Bulls, Jordan jam Lakers with 97-82 triumph Chicago wins 3rd in a row for 3-1 lead


INGLEWOOD, Calif. -- It's the same, old story in the 1991 NBA Finals.

The Chicago Bulls are simply too young, too quick, too athletic and too good for the Los Angeles Lakers, who find themselves on the brink of elimination after they took a 97-82 pounding at The Forum last night.

This third straight victory gave the Bulls a chance to end the series and clinch their first title here Wednesday night. No team in NBA championship history has recovered from a 3-1 deficit.

The pre-game focus was on how Bulls superstar Michael Jordan would respond after he jammed his big toe in Friday night's overtime victory. Jordan was fine, scoring a game-high 28 points and picking up 14 assists.

But it was the Lakers, under extreme pressure from the Bulls' trapping defense, who were showing signs of falling apart, mentally and physically.

Forward James Worthy left in the third quarter with a sprained ankle. Guard Byron Scott exited late in the fourth quarter with a jammed right shoulder. But, more than anything, the Lakers were suffering from bruised egos, getting beat by the Bulls in every phase of the game.

Only Magic Johnson (22 points, 11 assists) and center Vlade Divac (27 points, 11 rebounds) had any success solving the Bulls defense. Opening-game hero Sam Perkins struggled, scoring three points on 1-for-15 shooting.

Jordan, on the other hand, got tremendous help, with the Bulls' four other starters all scoring in double figures.

The Lakers hardly sounded like a team ready to face the long odds of chasing down the Bulls. Even generally upbeat Johnson voiced skepticism.

"We're frustrated and dejected," the Lakers captain said. "We anticipated a great series. We sure didn't anticipate them dominating us like they have.

"It's one thing to say we're not doing anything. But it's another thing to say we're getting beat. They're just playing better, and this one was an old-fashioned butt-kicking."

L Johnson got little argument from Lakers coach Mike Dunleavy.

"We're in a ditch, not a hole," Dunleavy said without smiling. "We played hurt, with both Worthy and Scott injured. But it didn't really matter. They're smart and athletic and playing extremely well. We got close in the fourth quarter [78-71 with 7 minutes left], and then we hit a wall."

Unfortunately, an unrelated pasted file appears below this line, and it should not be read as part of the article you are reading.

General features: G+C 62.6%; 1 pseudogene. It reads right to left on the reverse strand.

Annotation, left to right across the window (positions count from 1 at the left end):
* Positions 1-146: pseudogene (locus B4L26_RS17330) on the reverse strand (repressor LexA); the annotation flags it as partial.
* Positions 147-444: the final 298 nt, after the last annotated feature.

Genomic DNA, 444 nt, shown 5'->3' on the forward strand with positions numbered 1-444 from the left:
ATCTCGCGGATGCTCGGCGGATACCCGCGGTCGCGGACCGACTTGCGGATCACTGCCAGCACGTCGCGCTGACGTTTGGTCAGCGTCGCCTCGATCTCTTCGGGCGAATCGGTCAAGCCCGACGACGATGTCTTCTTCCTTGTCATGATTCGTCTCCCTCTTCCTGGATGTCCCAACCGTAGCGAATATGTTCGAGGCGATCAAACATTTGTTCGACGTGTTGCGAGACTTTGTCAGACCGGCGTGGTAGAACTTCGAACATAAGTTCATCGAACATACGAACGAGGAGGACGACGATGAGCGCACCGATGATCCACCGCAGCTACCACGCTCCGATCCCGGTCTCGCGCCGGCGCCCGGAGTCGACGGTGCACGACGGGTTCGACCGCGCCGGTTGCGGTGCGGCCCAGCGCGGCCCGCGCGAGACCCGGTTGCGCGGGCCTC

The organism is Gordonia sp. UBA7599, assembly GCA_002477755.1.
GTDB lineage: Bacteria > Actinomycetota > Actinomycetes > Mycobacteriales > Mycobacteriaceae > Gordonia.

All of Chicago's playoff opponents have run into that same wall, with the Bulls on a record-setting pace in limiting rivals to 91.7 points per game.

In winning the opener in Chicago last Sunday on Perkins' three-point shot, the Lakers were able to dictate the strategy and tempo by employing a slow-down, post-up game.

But, by Game 2, the Bulls had adjusted, forcing the Lakers farther and farther from the basket until last night, save for Divac's power moves, they were restricted to shooting from the perimeter.

The Lakers shot 37 percent from the field compared with 53 percent by the Bulls last night, but that came as no surprise to Johnson.

"They're taking the ball to the hole and getting 2-foot shots, while we're out on the perimeter shooting jumpers," Johnson said.

It got especially frustrating for Johnson in the third quarter, when the Bulls outscored the Lakers, 22-14, to build a 74-58 advantage.

"I'd drive to the hoop to draw an extra defender and kick it out to the corner to an open shooter [usually Perkins]," Johnson said. "But nothing went down. I heard myself saying, 'Hey, hit one shot, somebody.' "

But even when the Lakers, led by Johnson and Divac, made a final charge at the start of the fourth quarter to trim the deficit to 78-71 with 7 minutes left, the Bulls never lost their poise.

And it was not Jordan who took over the offense in crunch time, but rather John Paxson, Scottie Pippen and Horace Grant who kept the Lakers at bay by repeatedly hitting pressure shots.

"They're not a one-man team by any means," Johnson said. "Sure, Michael has stepped up his game to an even higher level. But so has Paxson, Grant and even [center] Bill Cartwright. They're all playing big-time."

Jordan, who missed practice Saturday while nursing his sore toe, got rolling after changing shoes in the first quarter.

"The toe feels good. That's what winning does," he said with a smile. "It took me awhile to get loose, but once I got into a rhythm, I forgot about the injury."

But Jordan was hardly the only problem for the Lakers last night. His fellow starters combined for 55 points on 24-for-47 shooting. Paxson, benefiting most from the Lakers' double-teaming of Jordan, made 7 of 11 shots from the field.

"When you look at the stat sheet and see all of our starters getting involved, scoring in double figures and taking 10 or more shots, you know things are really clicking for us," Paxson said. "We know Michael will always get his points, but when the rest of us step up, it's almost impossible to stop us."

As Johnson said: "The Bulls have someone no one else has in Michael Jordan. But when their other guys are going great, you can't beat them. Right now, I've got to tip my hat to Michael and the Bulls."

But the Chicago Bulls don't want Johnson's hat. They want their first championship.

"Yeah, I want to go back to Chicago; that's my home," Jordan said. "But first, we've got some unfinished business here."

NBA Finals

Game 1: Lakers 93, Bulls 91

Game 2: Bulls 107, Lakers 86

Game 3: Bulls 104, Lakers 96, OT

Game 4: Bulls 97, Lakers 82

Wed.: at L.A., 9 p.m., Chs. 2, 4

Friday: at Chi., 9 p.m.*, Chs. 2, 4

Sunday: at Chi., 7 p.m.*, Chs. 2, 4

* -- if necessary.

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